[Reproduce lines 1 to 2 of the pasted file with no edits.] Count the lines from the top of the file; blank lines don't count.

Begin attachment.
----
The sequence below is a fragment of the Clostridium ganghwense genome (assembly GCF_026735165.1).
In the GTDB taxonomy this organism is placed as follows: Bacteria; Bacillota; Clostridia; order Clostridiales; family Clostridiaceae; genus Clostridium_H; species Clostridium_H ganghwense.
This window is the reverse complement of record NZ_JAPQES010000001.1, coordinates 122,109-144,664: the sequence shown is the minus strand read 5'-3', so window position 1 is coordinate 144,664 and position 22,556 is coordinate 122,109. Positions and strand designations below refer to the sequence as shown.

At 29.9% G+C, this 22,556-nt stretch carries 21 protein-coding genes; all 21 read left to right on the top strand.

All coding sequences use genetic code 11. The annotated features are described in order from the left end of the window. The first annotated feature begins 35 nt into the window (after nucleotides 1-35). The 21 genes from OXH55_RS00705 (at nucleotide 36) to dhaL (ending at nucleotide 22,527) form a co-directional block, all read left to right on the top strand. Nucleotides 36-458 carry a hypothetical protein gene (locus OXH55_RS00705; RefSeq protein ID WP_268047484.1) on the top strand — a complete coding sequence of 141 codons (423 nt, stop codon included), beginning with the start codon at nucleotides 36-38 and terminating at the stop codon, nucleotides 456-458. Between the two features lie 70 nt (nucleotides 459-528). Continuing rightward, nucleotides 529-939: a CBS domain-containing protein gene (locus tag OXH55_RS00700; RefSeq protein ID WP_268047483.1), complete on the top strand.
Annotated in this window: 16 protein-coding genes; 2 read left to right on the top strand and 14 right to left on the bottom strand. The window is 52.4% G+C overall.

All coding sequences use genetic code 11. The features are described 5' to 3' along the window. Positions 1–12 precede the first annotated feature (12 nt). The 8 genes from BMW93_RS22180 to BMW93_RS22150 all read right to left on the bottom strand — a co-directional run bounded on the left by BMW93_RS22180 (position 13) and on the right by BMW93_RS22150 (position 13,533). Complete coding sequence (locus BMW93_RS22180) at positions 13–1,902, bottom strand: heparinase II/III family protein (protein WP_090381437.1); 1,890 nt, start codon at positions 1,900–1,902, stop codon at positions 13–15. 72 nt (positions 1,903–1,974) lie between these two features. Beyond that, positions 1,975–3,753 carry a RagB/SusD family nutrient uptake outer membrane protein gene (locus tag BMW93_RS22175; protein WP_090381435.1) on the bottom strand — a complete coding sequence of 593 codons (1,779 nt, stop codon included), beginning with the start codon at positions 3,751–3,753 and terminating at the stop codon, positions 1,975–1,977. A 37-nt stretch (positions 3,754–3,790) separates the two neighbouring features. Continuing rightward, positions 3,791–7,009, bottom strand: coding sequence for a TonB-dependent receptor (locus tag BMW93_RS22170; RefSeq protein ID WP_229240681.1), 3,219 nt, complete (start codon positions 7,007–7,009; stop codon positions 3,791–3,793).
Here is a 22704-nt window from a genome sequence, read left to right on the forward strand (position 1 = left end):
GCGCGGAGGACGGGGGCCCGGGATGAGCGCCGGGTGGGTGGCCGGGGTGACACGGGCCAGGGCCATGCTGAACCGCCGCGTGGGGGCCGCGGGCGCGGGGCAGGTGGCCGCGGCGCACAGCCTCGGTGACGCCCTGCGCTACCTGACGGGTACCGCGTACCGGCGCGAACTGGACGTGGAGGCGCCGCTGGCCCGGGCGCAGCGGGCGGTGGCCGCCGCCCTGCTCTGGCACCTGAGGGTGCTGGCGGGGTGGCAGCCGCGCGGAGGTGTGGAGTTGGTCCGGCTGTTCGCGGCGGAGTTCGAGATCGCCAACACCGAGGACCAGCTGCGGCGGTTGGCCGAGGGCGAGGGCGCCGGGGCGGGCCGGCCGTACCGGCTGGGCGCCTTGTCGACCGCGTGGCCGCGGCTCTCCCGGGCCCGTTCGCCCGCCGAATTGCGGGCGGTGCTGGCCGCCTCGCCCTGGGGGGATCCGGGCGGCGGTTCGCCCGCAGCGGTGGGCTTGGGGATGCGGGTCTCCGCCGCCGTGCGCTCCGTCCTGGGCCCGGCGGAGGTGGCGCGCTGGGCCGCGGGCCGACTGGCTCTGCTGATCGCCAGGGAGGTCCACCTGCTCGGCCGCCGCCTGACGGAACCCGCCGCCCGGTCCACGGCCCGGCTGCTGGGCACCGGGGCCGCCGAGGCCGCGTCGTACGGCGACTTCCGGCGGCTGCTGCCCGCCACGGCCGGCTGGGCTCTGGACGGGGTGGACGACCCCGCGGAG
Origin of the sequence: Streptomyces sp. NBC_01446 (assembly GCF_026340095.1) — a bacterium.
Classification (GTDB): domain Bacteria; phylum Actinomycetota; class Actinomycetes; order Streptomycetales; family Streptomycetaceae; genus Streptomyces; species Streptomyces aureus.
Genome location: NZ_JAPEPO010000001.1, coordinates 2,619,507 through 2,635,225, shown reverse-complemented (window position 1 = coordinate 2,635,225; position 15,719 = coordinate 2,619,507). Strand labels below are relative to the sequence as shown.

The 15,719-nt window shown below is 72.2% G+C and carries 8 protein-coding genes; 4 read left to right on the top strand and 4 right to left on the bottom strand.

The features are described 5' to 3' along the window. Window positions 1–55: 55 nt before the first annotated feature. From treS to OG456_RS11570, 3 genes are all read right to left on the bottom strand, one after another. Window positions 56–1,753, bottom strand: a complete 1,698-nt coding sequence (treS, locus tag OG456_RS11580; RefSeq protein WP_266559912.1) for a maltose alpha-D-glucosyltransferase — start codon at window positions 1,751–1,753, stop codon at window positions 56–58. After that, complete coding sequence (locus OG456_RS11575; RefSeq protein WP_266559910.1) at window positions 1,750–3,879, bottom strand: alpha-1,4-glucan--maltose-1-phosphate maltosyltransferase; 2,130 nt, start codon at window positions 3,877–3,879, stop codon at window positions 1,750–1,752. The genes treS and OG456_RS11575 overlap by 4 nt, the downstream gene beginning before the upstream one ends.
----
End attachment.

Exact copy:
The sequence below is a fragment of the Clostridium ganghwense genome (assembly GCF_026735165.1).
In the GTDB taxonomy this organism is placed as follows: Bacteria; Bacillota; Clostridia; order Clostridiales; family Clostridiaceae; genus Clostridium_H; species Clostridium_H ganghwense.